- David Koop (Northern Illinois University, USA) - Poster/Demo Chair
- Thomas Moyer (University of North Carolina at Charlotte, USA) - Local Chair


Authors can submit papers to either the IPAW, TaPP, or demo/poster track of
ProvenanceWeek. Submission of the same or closely related work to both tracks is
expressly disallowed. The submission site for all tracks is:


IPAW Track Research Papers

Authors are invited to submit original research work the IPAW track. This track
solicits full research papers that describe mature, high-quality research on the
topics of interest of the Provenance Week. A proceedings
volume will be published in the Springer Lecture Notes in Computer Science
(LNCS) series. Springer offers authors the choice to publish their papers
as open access at an additional fee.

Papers must be:

- not published or under review elsewhere
- no longer than 16 pages + references
- formatted according to the LNCS guidelines

- submitted as PDF files to the IPAW track at: https://easychair.org/conferences/?conf=pw2021

TaPP Track Research Papers

The Theory and Practice of Provenance (TaPP) is an annual workshop for developing and discussing new ideas and formulations in the rich area of provenance, and exploring the use provenance in applications. In its 13th year of running, TaPP is the workshop for emerging ideas and practical applications of provenance. 

In 2021, TaPP  is divided into Research and Application tracks. The provenance community is very diverse and we hope the two tracks will encourage submissions on core provenance research as well as submissions that describe the use of provenance to enable novel applications. We therefore strongly encourage authors to contextualize their work with respect to these two tracks:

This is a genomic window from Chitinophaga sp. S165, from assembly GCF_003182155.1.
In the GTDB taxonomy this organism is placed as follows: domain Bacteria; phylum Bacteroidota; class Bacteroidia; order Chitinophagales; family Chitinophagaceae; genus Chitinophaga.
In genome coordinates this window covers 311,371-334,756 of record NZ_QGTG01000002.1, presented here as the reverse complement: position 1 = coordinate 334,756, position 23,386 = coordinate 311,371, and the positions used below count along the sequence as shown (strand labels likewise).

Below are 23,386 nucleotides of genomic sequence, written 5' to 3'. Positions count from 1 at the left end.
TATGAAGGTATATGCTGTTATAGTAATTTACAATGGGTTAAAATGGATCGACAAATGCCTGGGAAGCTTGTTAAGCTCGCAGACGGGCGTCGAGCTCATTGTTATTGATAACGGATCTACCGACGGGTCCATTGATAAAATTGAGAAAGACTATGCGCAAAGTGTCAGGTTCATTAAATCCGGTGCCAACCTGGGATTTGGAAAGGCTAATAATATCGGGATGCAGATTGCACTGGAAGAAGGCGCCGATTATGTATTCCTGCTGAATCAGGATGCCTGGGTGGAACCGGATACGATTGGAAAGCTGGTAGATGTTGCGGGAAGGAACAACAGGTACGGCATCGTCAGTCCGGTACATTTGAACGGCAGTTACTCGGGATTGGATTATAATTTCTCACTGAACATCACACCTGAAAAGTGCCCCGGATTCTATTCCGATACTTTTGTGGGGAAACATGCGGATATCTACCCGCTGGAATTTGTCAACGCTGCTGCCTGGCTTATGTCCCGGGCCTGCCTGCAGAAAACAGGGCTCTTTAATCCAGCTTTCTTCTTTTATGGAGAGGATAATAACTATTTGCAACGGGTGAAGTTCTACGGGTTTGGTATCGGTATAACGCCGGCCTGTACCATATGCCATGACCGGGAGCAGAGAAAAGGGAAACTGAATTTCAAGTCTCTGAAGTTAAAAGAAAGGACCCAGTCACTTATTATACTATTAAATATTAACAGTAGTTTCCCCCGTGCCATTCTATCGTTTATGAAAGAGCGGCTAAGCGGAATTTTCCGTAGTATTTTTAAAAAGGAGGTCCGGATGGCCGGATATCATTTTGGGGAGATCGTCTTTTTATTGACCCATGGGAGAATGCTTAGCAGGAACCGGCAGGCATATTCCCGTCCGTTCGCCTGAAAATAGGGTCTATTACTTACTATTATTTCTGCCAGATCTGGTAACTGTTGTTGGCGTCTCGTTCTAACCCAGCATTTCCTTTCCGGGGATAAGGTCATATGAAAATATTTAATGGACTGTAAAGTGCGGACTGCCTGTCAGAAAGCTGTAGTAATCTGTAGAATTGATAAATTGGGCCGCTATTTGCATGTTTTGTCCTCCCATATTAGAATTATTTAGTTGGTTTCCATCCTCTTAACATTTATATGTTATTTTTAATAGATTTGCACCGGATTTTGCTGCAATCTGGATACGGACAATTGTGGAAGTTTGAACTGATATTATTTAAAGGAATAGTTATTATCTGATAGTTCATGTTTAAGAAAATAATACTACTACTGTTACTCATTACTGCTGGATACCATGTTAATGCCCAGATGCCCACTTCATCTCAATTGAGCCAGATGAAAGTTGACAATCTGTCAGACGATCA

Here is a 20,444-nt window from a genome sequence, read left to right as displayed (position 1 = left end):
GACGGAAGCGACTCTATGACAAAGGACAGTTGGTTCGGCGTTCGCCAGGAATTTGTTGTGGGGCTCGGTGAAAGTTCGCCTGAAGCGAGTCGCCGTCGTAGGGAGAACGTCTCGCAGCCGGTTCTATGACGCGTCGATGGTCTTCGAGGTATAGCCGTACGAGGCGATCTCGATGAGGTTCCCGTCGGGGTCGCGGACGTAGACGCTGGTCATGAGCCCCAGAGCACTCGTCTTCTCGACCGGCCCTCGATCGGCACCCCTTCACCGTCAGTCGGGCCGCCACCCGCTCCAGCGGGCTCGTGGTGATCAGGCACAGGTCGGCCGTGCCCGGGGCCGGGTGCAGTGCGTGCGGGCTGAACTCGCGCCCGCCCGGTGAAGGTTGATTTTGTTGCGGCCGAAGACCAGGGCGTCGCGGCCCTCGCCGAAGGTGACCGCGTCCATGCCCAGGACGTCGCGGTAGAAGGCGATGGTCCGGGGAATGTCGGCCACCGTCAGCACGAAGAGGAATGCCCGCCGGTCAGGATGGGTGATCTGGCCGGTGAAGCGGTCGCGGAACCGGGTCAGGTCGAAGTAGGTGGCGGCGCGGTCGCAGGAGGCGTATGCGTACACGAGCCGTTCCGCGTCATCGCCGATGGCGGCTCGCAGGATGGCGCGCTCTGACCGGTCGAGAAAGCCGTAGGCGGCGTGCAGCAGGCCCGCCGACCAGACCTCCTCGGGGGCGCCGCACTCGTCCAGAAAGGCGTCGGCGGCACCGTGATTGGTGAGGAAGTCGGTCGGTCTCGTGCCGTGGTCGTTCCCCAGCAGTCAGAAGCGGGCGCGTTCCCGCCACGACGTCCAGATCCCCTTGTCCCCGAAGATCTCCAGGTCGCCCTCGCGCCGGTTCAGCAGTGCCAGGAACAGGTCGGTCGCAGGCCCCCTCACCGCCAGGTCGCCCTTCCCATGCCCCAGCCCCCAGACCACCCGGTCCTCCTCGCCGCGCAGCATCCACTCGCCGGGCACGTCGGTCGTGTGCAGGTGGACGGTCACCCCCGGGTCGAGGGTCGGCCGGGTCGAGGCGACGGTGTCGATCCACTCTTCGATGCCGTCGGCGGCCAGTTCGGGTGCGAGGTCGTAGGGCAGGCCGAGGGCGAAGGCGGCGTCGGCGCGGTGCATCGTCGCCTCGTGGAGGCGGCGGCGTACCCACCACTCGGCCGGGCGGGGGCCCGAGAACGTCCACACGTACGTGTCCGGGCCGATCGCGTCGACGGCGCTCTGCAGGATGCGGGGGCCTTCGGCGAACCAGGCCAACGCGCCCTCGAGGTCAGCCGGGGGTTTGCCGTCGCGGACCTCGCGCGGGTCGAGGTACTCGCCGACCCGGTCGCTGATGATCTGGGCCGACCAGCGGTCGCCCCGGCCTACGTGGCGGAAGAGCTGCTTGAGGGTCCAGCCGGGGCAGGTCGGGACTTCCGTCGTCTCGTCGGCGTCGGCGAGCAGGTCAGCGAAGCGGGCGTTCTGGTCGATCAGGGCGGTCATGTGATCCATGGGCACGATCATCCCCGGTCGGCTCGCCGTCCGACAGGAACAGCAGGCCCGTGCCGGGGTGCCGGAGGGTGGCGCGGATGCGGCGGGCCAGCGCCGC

1. Research Track
We invite innovative and creative contributions, including papers outlining new challenges for provenance research, promising formal approaches to provenance, resourceful experiments, and visionary (and possibly risky) ideas. 
2. Applications Track
        We are introducing this year for the first time the “application track”. Application track papers need not to focus on novelty but should instead focus on innovative use of provenance and/or deployment of provenance-based solutions and/or open-source software. We invite authors to share insights, experience, and lessons learned when deploying provenance systems. We also encourage submissions describing datasets or tools that could benefit the community.
Papers must be:
* not published or under review elsewhere
* no longer than 8 pages (excluding references and appendix) following USENIX format.
   * Submitting shorter papers is not discouraged. Specifically, papers presenting visionary or preliminary ideas often tend to be shorter than the page limit. 
   * Further, TaPP is a workshop primarily focused on the presentation of early-stage research papers. If the page limit would preclude a future full-length publication (e.g. to VLDB), please, feel free to submit a shorter paper. You may want to add the following mention at the end of your abstract: We limited the paper to 4 pages to allow a future full-length publication. This will be taken into account by the reviewers. This mention should be removed in the camera-ready version.
   * Please, note that the appendix may contain additional material as appropriate (e.g. extended proof, full evaluation break down), but it should not be essential to the comprehension of the paper.
* clearly indicate as subtitle which track the paper is submitted to (i.e. Application Track or Research Track)
* submitted as PDF files to the TaPP track at:
   * https://easychair.org/conferences/?conf=pw2021
* The proceedings will be published by USENIX.

Poster/Demo papers

ProvenanceWeek encourages the presentation of posters and
demonstrations. Proposals for posters and demonstrations should be limited to a
short description. For posters please describe the poster content and research
problem. For demonstrations clearly indicate what is going to be demonstrated,
the significance of the research contribution, and/or applications. Accepted
posters and demonstrations will be presented during a separate session at the